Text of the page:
UM drops out of direct-lending plan

March 03, 1995|By David Folkenflik | David Folkenflik,Sun Staff Writer

University of Maryland College Park informed the U.S. Department of Education yesterday that it will not participate in a direct-lending program for student aid, a centerpiece of President Clinton's education policy.

The move will not affect the ability of any students to get loans -- they would get them from private lenders, as they did before the government began direct lending.

While it should have little effect on students, the UMCP action is clearly a blow to the Clinton administration as it attempts to rally support for accelerating the program.

UMCP joins only a handful of other schools that agreed to participate, then backed out.

"The administration is putting a lot of its apples into the direct-loan basket -- in budget terms, in terms of delivering on its promises, in its credibility," said David Merkowitz, vice president for public affairs at the American Council on Education. "This won't help."

The program has served as a symbolic battleground between politicians backing the role of government in public life and those fighting to roll it back.

UMCP officials said the political atmosphere in Washington made involvement chancy at best. While the administration wants to extend the program to all colleges, some moderate Republicans in both houses of Congress have suggested limiting participation to 40 percent. U.S. House Speaker Newt Gingrich has called for abolishing it altogether.

"It's a possibility that direct lending is not ever going to be at 100 percent and the resources that were promised won't appear," said William D. Leith, UMCP's director of student financial aid.

Under the system the Clinton administration wants to replace, students receive loans from banks or other lending agencies. A number of other private agencies are involved in guaranteeing or buying and selling the loans.

Defenders of the old system say even with the fees, the banks can do the job more efficiently than the federal bureaucracy.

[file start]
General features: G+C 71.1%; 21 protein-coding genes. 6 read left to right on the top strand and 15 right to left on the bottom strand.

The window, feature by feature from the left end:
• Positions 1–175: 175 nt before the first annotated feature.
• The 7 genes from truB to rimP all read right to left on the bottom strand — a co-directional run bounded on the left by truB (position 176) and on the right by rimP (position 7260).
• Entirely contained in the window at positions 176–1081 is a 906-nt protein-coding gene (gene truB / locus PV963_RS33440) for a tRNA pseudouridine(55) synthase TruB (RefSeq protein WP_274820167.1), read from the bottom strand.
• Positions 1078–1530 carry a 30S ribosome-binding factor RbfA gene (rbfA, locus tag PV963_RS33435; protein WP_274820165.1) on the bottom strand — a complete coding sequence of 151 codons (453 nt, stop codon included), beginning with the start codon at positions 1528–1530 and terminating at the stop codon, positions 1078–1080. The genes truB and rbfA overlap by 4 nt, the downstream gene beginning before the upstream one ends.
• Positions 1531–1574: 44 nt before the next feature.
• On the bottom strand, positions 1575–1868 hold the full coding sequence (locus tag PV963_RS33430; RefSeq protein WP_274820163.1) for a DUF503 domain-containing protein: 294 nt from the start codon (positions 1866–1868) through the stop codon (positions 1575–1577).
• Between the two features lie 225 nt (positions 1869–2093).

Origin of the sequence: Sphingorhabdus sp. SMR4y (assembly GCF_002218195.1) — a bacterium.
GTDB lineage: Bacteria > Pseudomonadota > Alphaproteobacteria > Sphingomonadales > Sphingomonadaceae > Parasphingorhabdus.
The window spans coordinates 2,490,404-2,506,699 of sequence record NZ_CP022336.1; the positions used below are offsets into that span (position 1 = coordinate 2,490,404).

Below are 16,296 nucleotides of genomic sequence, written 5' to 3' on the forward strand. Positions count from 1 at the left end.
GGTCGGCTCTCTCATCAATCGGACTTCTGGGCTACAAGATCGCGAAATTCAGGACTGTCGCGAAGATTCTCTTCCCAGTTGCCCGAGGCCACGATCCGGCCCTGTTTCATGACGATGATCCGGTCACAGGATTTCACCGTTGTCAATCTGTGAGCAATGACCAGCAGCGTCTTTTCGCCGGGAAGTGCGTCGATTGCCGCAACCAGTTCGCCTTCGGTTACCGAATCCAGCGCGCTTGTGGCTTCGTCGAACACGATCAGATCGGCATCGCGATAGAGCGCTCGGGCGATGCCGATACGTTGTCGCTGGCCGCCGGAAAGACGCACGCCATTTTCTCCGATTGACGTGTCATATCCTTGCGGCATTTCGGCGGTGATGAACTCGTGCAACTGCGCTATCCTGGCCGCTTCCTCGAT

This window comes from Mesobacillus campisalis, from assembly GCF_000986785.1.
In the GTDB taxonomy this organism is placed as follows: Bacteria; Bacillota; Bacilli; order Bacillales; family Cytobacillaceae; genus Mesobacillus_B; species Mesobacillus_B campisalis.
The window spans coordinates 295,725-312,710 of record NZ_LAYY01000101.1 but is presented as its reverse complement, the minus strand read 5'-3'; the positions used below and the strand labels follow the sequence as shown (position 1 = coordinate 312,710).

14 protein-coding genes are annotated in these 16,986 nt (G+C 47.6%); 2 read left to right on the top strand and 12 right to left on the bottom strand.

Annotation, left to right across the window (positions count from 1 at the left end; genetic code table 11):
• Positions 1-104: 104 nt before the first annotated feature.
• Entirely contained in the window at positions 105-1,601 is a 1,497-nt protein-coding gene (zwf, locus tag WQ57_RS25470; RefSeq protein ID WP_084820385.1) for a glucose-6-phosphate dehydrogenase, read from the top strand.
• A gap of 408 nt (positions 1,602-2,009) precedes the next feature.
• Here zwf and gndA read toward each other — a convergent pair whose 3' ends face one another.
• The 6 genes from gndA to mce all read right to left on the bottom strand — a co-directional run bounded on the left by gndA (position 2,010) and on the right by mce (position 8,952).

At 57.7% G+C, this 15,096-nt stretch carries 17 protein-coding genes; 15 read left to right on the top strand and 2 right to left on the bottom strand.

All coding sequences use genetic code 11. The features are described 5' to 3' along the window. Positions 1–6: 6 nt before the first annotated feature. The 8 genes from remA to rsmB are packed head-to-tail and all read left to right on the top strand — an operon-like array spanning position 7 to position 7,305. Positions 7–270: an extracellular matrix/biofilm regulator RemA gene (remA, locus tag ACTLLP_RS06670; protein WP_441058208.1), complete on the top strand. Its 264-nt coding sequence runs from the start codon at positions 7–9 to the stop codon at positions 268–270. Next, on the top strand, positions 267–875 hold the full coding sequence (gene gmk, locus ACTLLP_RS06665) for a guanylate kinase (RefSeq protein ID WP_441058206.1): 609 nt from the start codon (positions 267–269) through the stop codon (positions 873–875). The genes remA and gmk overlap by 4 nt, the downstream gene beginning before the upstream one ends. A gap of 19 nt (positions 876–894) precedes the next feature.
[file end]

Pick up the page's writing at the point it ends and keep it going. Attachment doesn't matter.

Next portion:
Direct lending, which began at the first pilot-test schools last summer, involves the government and the host school; the administration says it will result in savings by eliminating the overhead and the fees taken by the banks, guarantee agencies and other middlemen.

Leo Kornfeld, a senior adviser to U.S. Education Secretary Richard Riley, said the lending agencies are fighting for their existence, and are exerting heavy pressures on colleges to duck out of the program.

"They're all dipping into the federal trough," Mr. Kornfeld said. "The name of the game is job survival. As direct lending succeeds, the guarantee agencies are eliminated."

Mr. Leith said UMCP was able to negotiate with lenders to capture the efficiencies promised by direct lending, posting student loans electronically and enabling students to avoid waiting in long lines for their checks.

Tom Taylor, assistant provost at University of Maryland Baltimore County, said he was also leaning toward not joining the program.

The Clinton administration estimates savings of $12 billion for the federal budget over the next five years if all schools were covered by the program. Starting July 1, 40 percent of the nation's colleges and universities -- about 1,400 schools -- are scheduled to take part in direct lending.

There are 11,500 undergraduates at College Park who receive approximately $50 million in federally backed student loans each year, Mr. Leith said.

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